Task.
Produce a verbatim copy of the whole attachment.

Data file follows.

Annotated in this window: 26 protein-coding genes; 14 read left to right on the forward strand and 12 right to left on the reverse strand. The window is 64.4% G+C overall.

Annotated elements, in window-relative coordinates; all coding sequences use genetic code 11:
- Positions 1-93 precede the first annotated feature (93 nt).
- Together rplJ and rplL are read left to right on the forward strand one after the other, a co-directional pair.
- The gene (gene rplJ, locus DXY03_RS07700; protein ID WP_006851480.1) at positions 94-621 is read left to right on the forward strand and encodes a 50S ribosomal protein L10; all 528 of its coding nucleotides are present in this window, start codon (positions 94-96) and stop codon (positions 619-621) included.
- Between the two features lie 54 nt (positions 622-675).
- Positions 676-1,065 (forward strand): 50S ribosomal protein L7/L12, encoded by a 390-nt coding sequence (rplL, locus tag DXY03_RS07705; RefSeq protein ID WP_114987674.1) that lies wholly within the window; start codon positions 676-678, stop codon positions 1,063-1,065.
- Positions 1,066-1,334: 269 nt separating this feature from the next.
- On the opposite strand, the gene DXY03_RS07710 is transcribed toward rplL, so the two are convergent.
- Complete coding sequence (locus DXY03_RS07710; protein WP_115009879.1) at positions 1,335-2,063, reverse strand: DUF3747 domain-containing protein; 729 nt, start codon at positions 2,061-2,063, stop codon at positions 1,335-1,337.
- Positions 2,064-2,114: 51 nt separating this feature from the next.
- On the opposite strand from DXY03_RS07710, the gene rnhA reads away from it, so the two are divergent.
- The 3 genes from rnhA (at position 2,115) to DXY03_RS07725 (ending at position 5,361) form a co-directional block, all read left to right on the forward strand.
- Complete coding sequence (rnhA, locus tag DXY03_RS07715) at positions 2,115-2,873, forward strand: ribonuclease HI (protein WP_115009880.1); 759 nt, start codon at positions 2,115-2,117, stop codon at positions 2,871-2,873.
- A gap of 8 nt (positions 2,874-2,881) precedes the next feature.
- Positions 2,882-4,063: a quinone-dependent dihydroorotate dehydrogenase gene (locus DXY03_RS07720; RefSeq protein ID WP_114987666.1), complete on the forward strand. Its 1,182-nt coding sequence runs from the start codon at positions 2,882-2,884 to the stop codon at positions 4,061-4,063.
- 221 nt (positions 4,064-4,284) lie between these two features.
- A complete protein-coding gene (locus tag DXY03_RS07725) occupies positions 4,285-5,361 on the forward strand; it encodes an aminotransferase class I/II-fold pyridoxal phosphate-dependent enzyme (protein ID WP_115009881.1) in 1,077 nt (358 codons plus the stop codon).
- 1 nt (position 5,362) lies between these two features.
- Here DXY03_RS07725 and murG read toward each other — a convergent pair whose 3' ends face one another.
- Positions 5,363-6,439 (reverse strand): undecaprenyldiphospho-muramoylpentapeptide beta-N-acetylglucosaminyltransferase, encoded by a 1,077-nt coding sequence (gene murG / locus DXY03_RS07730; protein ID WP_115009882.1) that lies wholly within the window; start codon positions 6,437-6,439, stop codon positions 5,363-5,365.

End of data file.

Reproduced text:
Annotated in this window: 26 protein-coding genes; 14 read left to right on the forward strand and 12 right to left on the reverse strand. The window is 64.4% G+C overall.

Annotated elements, in window-relative coordinates; all coding sequences use genetic code 11:
- Positions 1-93 precede the first annotated feature (93 nt).
- Together rplJ and rplL are read left to right on the forward strand one after the other, a co-directional pair.
- The gene (gene rplJ, locus DXY03_RS07700; protein ID WP_006851480.1) at positions 94-621 is read left to right on the forward strand and encodes a 50S ribosomal protein L10; all 528 of its coding nucleotides are present in this window, start codon (positions 94-96) and stop codon (positions 619-621) included.
- Between the two features lie 54 nt (positions 622-675).
- Positions 676-1,065 (forward strand): 50S ribosomal protein L7/L12, encoded by a 390-nt coding sequence (rplL, locus tag DXY03_RS07705; RefSeq protein ID WP_114987674.1) that lies wholly within the window; start codon positions 676-678, stop codon positions 1,063-1,065.
- Positions 1,066-1,334: 269 nt separating this feature from the next.
- On the opposite strand, the gene DXY03_RS07710 is transcribed toward rplL, so the two are convergent.
- Complete coding sequence (locus DXY03_RS07710; protein WP_115009879.1) at positions 1,335-2,063, reverse strand: DUF3747 domain-containing protein; 729 nt, start codon at positions 2,061-2,063, stop codon at positions 1,335-1,337.
- Positions 2,064-2,114: 51 nt separating this feature from the next.
- On the opposite strand from DXY03_RS07710, the gene rnhA reads away from it, so the two are divergent.
- The 3 genes from rnhA (at position 2,115) to DXY03_RS07725 (ending at position 5,361) form a co-directional block, all read left to right on the forward strand.
- Complete coding sequence (rnhA, locus tag DXY03_RS07715) at positions 2,115-2,873, forward strand: ribonuclease HI (protein WP_115009880.1); 759 nt, start codon at positions 2,115-2,117, stop codon at positions 2,871-2,873.
- A gap of 8 nt (positions 2,874-2,881) precedes the next feature.
- Positions 2,882-4,063: a quinone-dependent dihydroorotate dehydrogenase gene (locus DXY03_RS07720; RefSeq protein ID WP_114987666.1), complete on the forward strand. Its 1,182-nt coding sequence runs from the start codon at positions 2,882-2,884 to the stop codon at positions 4,061-4,063.
- 221 nt (positions 4,064-4,284) lie between these two features.
- A complete protein-coding gene (locus tag DXY03_RS07725) occupies positions 4,285-5,361 on the forward strand; it encodes an aminotransferase class I/II-fold pyridoxal phosphate-dependent enzyme (protein ID WP_115009881.1) in 1,077 nt (358 codons plus the stop codon).
- 1 nt (position 5,362) lies between these two features.
- Here DXY03_RS07725 and murG read toward each other — a convergent pair whose 3' ends face one another.
- Positions 5,363-6,439 (reverse strand): undecaprenyldiphospho-muramoylpentapeptide beta-N-acetylglucosaminyltransferase, encoded by a 1,077-nt coding sequence (gene murG / locus DXY03_RS07730; protein ID WP_115009882.1) that lies wholly within the window; start codon positions 6,437-6,439, stop codon positions 5,363-5,365.